The Human Phenotype Ontology (HPO) provides the following list of features that have been reported in people with this condition. Much of the information in the HPO comes from Orphanet, a European rare disease database. If available, the list includes a rough estimate of how common a feature is (its frequency). Frequencies are based on a specific study and may not be representative of all studies. You can use the MedlinePlus Medical Dictionary for definitions of the terms below.
|Signs and Symptoms||Approximate number of patients (when available)|
|Broad alveolar ridges||90%|
|Cleft upper lip||90%|
|Wide nasal bridge||90%|
|Abnormality of the nares||50%|
|Clinodactyly of the 5th finger||50%|
|Reduced bone mineral density||50%|
|Reduced number of teeth||50%|
|Underdeveloped nasal alae||50%|
|Abnormality of dental enamel||7.5%|
|Aplasia/Hypoplasia of the corpus callosum||7.5%|
|Cystic liver disease||7.5%|
|Elevated hepatic transaminases||7.5%|
|Exocrine pancreatic insufficiency||7.5%|
|Hypoplasia of the zygomatic bone||7.5%|
|Multicystic kidney dysplasia||7.5%|
|Postaxial hand polydactyly||7.5%|
|Preaxial hand polydactyly||7.5%|
|Abnormal cortical gyration||-|
|Abnormal heart morphology||-|
|Abnormality of the cerebellum||-|
|Abnormality of toe||-|
|Agenesis of corpus callosum||-|
|Agenesis of permanent teeth||-|
|Alveolar ridge overgrowth||-|
|Gray matter heterotopias||-|
|Hypoplasia of dental enamel||-|
|Increased number of teeth||-|
|Median cleft lip||-|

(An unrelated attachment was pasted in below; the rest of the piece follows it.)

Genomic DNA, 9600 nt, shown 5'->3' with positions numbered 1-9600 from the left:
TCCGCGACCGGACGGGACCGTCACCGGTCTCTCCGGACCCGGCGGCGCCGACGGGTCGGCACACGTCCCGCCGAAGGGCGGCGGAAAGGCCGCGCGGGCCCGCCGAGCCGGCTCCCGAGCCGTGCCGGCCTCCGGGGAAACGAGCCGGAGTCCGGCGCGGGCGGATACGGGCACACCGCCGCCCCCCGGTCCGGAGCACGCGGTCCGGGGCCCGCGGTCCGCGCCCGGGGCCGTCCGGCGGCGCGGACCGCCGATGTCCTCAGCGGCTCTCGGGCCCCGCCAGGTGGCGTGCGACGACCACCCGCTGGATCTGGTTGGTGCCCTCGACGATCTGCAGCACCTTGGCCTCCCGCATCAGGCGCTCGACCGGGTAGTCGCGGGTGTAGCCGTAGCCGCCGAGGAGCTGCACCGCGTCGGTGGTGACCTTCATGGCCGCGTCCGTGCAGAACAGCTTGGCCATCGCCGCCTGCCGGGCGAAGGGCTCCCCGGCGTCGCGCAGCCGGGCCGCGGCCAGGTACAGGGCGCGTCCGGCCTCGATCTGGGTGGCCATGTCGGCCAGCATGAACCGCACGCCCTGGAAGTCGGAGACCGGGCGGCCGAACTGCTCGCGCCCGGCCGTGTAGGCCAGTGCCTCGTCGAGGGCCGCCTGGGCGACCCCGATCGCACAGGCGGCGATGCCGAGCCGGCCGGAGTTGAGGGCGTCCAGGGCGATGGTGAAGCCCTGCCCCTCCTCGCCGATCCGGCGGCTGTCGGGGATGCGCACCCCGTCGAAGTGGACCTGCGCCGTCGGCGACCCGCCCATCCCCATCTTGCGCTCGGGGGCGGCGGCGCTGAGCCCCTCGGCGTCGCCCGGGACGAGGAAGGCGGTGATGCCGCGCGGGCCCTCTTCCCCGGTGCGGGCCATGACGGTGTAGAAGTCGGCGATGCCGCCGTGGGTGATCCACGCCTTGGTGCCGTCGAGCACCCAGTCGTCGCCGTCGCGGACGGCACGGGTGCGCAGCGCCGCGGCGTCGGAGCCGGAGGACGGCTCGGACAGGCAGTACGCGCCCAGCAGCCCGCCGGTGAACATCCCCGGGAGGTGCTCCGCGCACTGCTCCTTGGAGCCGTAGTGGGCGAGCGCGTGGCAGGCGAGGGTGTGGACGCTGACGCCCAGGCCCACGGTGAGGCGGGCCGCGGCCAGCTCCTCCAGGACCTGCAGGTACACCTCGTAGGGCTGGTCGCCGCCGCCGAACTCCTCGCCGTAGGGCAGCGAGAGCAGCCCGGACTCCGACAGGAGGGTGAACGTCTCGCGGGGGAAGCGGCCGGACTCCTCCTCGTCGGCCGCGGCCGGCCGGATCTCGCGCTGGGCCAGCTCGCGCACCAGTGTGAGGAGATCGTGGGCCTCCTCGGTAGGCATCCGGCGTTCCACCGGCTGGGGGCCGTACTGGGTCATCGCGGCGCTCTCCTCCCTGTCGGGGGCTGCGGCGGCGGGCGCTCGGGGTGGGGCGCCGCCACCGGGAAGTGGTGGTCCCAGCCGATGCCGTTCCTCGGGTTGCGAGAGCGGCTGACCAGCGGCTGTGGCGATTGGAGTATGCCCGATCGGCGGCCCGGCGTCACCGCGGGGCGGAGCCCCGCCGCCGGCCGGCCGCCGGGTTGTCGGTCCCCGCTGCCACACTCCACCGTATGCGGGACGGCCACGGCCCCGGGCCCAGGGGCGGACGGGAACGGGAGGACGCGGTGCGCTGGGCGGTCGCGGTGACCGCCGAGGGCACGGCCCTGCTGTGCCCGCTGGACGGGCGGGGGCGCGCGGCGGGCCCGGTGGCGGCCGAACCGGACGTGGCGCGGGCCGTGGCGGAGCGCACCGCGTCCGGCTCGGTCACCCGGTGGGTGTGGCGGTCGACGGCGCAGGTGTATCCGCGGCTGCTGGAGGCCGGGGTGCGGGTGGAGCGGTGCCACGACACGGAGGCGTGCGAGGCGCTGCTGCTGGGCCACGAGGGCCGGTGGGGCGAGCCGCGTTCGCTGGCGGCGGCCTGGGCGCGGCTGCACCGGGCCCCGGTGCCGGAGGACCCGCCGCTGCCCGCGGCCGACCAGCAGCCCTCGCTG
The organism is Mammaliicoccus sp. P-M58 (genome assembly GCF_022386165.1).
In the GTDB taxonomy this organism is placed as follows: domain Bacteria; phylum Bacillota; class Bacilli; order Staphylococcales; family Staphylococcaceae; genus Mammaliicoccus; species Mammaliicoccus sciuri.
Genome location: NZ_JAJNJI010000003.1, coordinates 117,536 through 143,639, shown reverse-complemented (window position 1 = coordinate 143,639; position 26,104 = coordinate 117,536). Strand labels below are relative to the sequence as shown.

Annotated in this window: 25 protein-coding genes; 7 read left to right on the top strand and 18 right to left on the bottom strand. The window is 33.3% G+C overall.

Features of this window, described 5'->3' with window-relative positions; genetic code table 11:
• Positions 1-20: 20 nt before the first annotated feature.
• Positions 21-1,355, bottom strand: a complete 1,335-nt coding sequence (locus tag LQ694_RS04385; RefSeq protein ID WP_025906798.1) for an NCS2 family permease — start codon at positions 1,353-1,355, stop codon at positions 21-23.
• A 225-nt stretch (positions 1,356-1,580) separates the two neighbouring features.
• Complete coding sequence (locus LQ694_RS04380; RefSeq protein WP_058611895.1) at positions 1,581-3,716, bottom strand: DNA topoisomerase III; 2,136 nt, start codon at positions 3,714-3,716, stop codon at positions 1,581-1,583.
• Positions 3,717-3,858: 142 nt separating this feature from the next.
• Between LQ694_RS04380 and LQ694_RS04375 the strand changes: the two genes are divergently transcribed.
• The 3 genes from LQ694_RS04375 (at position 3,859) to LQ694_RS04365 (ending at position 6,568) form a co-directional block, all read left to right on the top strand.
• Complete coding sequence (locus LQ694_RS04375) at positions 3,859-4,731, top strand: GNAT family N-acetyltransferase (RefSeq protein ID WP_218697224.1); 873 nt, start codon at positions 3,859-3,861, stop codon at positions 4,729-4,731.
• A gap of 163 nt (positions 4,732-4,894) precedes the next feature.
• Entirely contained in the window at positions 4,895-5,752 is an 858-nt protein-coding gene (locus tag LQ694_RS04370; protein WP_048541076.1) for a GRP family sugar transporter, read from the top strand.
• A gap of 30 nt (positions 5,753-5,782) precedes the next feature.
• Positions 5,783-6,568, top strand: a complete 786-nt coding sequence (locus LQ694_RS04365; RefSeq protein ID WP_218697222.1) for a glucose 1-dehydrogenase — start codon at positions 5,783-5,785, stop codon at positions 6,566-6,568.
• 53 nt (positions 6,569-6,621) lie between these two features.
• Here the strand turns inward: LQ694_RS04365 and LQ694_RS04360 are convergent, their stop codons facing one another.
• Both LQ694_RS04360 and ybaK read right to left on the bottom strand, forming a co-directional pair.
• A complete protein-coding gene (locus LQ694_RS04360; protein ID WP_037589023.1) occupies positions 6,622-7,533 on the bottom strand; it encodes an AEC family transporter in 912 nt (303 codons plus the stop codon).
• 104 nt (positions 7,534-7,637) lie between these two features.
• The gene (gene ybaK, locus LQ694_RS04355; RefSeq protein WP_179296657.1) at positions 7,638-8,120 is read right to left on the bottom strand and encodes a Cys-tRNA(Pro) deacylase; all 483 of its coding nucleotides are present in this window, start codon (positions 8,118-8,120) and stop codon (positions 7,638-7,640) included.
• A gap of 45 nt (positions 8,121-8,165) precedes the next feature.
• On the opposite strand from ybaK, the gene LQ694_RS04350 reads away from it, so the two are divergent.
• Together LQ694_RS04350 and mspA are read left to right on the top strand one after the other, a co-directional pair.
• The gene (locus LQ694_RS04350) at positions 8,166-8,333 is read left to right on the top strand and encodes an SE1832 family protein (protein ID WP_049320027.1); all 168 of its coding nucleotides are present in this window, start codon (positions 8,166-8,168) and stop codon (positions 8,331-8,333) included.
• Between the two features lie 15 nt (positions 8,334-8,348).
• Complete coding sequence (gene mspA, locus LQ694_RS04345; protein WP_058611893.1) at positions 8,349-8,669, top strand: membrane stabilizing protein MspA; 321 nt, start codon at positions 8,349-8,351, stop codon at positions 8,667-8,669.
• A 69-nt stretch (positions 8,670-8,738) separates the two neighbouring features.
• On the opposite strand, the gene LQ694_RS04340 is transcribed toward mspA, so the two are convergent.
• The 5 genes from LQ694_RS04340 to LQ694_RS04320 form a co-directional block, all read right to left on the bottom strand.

|Polycystic kidney dysplasia||-|
|Radial deviation of finger||-|
|X-linked dominant inheritance||-|
You can find laboratories offering clinical genetic testing for OFD1 on a website called GeneTests. To see a listing of clinical testing laboratories click here. GeneTests does not currently list laboratories doing research testing for OFD1.
The resources below provide information about treatment options for this condition. If you have questions about which treatment is right for you, talk to your healthcare professional.
Research helps us better understand diseases and can lead to advances in diagnosis and treatment. This section provides resources to help you learn about medical research and ways to get involved.
Nonprofit support and advocacy groups bring together patients, families, medical professionals, and researchers. These groups often raise awareness, provide support, and develop patient-centered information. Many are the driving force behind research for better treatments and possible cures. They can direct people to research, resources, and services. Many groups also have experts who serve as medical advisors. Visit their website or contact them to learn about the services they offer. Inclusion on this list is not an endorsement by GARD. Suggest an organization to add.
Living with a genetic or rare disease can impact the daily lives of patients and families. These resources can help families navigate various aspects of living with a rare disease.
These resources provide more information about this condition or associated symptoms. The in-depth resources contain medical and scientific language that may be hard to understand. You may want to review these resources with a medical professional.
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Is genetic testing available for orofaciodigital syndrome 1 (OFD1)? Does Medicaid cover genetic testing? See answer